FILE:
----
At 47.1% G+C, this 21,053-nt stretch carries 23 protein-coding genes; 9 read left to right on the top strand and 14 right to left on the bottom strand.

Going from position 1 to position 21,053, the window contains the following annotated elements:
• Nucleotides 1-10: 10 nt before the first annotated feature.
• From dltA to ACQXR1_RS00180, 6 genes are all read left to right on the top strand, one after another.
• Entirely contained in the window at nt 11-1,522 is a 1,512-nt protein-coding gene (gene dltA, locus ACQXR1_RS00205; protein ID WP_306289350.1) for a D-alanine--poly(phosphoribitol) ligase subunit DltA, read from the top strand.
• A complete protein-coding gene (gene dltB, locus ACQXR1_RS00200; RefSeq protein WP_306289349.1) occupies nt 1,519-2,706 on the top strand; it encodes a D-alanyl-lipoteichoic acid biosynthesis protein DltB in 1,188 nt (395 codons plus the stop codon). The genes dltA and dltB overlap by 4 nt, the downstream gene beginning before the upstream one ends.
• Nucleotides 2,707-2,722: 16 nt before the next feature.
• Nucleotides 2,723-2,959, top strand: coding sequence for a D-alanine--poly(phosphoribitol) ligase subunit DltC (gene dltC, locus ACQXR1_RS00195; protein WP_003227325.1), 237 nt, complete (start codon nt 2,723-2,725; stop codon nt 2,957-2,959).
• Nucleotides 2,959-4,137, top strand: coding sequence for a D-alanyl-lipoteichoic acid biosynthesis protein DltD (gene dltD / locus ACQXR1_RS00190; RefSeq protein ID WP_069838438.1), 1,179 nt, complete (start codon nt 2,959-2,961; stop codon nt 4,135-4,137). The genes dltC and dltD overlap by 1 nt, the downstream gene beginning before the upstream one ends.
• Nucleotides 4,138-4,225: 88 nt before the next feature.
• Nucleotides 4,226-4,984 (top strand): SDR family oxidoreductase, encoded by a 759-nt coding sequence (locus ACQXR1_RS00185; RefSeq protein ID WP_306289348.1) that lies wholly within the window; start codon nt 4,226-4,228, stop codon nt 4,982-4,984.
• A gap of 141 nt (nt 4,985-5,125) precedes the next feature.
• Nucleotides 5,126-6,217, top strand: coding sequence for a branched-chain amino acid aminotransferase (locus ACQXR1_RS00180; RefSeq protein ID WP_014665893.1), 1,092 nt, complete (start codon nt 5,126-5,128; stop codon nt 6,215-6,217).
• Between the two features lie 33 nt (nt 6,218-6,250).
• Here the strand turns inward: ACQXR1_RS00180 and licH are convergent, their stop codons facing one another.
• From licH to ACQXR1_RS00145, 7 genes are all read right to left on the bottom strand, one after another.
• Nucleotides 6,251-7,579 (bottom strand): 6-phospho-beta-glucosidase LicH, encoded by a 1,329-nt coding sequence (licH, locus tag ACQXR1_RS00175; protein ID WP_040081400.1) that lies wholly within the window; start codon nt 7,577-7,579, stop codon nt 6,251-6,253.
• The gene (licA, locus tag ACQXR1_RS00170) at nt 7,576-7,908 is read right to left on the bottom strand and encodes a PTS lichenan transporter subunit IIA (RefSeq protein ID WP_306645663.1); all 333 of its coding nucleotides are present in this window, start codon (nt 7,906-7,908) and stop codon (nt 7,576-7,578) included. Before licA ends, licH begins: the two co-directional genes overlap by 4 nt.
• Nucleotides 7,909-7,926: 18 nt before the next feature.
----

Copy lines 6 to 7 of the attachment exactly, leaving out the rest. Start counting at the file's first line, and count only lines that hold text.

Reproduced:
• A complete protein-coding gene (gene dltB, locus ACQXR1_RS00200; RefSeq protein WP_306289349.1) occupies nt 1,519-2,706 on the top strand; it encodes a D-alanyl-lipoteichoic acid biosynthesis protein DltB in 1,188 nt (395 codons plus the stop codon). The genes dltA and dltB overlap by 4 nt, the downstream gene beginning before the upstream one ends.
• Nucleotides 2,707-2,722: 16 nt before the next feature.